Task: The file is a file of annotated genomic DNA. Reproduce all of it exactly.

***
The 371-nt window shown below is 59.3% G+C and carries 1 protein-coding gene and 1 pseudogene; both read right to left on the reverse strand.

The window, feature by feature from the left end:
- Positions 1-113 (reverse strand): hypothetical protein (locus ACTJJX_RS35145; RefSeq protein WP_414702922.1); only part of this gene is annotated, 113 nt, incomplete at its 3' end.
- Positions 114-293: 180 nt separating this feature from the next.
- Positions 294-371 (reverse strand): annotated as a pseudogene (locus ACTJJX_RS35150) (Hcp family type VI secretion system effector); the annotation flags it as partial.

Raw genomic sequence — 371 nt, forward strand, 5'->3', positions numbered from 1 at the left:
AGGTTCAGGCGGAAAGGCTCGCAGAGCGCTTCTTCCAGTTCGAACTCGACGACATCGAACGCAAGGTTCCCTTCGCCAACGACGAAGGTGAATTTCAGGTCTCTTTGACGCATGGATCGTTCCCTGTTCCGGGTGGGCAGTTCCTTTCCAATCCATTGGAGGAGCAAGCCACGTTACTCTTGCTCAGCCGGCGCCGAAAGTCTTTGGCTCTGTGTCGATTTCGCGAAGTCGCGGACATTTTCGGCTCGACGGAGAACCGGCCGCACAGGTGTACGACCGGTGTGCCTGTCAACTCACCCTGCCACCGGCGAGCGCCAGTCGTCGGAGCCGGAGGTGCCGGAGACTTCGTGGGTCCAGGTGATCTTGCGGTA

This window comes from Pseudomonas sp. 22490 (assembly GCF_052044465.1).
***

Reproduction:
The 371-nt window shown below is 59.3% G+C and carries 1 protein-coding gene and 1 pseudogene; both read right to left on the reverse strand.

The window, feature by feature from the left end:
- Positions 1-113 (reverse strand): hypothetical protein (locus ACTJJX_RS35145; RefSeq protein WP_414702922.1); only part of this gene is annotated, 113 nt, incomplete at its 3' end.
- Positions 114-293: 180 nt separating this feature from the next.
- Positions 294-371 (reverse strand): annotated as a pseudogene (locus ACTJJX_RS35150) (Hcp family type VI secretion system effector); the annotation flags it as partial.

Raw genomic sequence — 371 nt, forward strand, 5'->3', positions numbered from 1 at the left:
AGGTTCAGGCGGAAAGGCTCGCAGAGCGCTTCTTCCAGTTCGAACTCGACGACATCGAACGCAAGGTTCCCTTCGCCAACGACGAAGGTGAATTTCAGGTCTCTTTGACGCATGGATCGTTCCCTGTTCCGGGTGGGCAGTTCCTTTCCAATCCATTGGAGGAGCAAGCCACGTTACTCTTGCTCAGCCGGCGCCGAAAGTCTTTGGCTCTGTGTCGATTTCGCGAAGTCGCGGACATTTTCGGCTCGACGGAGAACCGGCCGCACAGGTGTACGACCGGTGTGCCTGTCAACTCACCCTGCCACCGGCGAGCGCCAGTCGTCGGAGCCGGAGGTGCCGGAGACTTCGTGGGTCCAGGTGATCTTGCGGTA

This window comes from Pseudomonas sp. 22490 (assembly GCF_052044465.1).